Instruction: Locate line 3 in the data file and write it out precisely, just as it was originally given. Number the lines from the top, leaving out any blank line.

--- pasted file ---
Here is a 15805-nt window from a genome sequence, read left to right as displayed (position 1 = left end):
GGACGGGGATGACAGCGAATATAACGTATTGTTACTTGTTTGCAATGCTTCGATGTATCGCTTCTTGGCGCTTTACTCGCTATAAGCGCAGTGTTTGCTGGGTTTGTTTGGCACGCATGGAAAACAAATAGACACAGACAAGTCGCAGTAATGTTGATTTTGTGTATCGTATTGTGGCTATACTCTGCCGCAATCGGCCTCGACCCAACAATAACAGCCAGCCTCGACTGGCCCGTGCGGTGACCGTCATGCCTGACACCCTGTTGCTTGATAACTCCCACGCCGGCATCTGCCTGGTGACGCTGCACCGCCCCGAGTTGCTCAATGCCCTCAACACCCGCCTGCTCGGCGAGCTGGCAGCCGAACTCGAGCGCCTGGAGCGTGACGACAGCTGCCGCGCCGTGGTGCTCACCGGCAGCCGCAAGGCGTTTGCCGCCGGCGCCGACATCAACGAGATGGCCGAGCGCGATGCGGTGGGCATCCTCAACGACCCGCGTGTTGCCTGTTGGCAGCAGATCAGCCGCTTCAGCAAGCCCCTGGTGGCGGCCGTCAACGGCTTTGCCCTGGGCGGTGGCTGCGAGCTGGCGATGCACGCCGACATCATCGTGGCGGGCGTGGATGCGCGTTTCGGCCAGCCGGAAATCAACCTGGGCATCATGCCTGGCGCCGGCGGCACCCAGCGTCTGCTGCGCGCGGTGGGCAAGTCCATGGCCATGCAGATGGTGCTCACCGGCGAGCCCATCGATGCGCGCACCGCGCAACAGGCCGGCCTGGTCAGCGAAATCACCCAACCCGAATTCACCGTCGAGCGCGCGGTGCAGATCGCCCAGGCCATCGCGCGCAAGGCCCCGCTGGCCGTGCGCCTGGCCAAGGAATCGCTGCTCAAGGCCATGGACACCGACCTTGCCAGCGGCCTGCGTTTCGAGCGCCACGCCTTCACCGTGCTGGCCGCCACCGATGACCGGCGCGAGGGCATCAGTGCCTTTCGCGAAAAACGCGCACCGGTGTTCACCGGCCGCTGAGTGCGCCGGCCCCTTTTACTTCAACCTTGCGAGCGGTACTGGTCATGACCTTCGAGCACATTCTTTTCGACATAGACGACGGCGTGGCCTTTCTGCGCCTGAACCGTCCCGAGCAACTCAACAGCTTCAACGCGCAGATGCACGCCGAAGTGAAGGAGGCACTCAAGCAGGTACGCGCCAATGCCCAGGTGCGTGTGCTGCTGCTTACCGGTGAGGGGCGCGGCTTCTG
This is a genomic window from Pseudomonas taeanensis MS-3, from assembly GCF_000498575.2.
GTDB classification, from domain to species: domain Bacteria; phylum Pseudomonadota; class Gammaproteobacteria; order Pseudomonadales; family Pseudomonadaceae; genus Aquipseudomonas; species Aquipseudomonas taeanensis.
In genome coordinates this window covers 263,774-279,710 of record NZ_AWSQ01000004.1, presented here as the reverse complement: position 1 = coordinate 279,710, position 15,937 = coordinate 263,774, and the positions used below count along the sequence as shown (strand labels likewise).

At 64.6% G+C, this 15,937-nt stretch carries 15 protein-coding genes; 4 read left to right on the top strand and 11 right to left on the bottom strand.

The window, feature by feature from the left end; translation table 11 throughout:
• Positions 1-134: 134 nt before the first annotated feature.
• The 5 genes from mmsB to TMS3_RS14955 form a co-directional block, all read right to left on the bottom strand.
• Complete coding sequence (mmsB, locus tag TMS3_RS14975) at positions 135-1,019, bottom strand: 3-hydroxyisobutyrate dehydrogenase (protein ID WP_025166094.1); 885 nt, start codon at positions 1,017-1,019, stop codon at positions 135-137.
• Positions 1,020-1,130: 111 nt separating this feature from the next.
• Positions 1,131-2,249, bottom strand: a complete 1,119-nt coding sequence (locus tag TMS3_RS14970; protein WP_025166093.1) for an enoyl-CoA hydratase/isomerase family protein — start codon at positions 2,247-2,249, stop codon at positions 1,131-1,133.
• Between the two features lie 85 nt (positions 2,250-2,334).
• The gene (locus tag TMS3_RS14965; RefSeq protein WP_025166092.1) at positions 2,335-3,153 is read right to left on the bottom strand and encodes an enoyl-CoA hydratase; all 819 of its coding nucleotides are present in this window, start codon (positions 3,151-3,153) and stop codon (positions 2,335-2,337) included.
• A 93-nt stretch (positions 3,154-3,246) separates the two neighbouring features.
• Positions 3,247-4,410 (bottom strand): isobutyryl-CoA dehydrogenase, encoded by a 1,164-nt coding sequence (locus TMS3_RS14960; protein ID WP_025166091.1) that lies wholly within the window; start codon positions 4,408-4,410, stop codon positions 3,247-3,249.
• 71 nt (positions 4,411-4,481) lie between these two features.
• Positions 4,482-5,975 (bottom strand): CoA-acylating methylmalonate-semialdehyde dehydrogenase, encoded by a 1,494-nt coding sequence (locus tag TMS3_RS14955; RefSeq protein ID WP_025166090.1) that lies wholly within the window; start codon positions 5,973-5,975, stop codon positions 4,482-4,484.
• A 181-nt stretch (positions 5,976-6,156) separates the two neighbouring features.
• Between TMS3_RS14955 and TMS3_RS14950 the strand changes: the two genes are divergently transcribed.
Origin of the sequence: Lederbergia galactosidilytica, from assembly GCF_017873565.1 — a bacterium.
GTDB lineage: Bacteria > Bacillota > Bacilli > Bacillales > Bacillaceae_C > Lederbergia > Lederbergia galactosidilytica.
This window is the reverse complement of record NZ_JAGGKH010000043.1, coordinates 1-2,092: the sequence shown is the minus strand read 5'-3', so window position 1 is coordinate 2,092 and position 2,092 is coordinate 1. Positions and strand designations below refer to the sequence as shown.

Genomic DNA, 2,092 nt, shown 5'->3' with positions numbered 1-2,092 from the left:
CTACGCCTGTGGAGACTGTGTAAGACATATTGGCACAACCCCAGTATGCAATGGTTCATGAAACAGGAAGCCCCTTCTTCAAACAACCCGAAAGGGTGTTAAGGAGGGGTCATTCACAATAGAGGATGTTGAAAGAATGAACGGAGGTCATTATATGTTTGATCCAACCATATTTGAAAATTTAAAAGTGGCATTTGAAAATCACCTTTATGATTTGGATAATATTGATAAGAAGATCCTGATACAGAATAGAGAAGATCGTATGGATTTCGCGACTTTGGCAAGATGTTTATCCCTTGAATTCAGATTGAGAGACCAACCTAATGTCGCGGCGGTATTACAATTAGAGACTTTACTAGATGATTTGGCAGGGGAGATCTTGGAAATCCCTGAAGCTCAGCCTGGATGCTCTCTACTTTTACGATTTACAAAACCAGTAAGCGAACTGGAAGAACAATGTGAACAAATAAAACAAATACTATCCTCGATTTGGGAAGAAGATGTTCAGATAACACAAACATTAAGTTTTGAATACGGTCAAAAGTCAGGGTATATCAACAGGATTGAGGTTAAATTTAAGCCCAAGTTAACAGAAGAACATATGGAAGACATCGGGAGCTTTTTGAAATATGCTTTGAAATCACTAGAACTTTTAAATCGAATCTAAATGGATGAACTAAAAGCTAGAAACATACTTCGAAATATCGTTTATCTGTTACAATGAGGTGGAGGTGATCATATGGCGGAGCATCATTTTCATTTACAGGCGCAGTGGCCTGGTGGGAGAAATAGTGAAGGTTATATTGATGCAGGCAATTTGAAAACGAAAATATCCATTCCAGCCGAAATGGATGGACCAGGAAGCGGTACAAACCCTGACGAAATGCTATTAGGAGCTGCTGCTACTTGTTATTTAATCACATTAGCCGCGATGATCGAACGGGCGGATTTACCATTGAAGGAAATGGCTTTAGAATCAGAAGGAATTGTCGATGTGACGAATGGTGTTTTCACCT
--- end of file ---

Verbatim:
This is a genomic window from Pseudomonas taeanensis MS-3, from assembly GCF_000498575.2.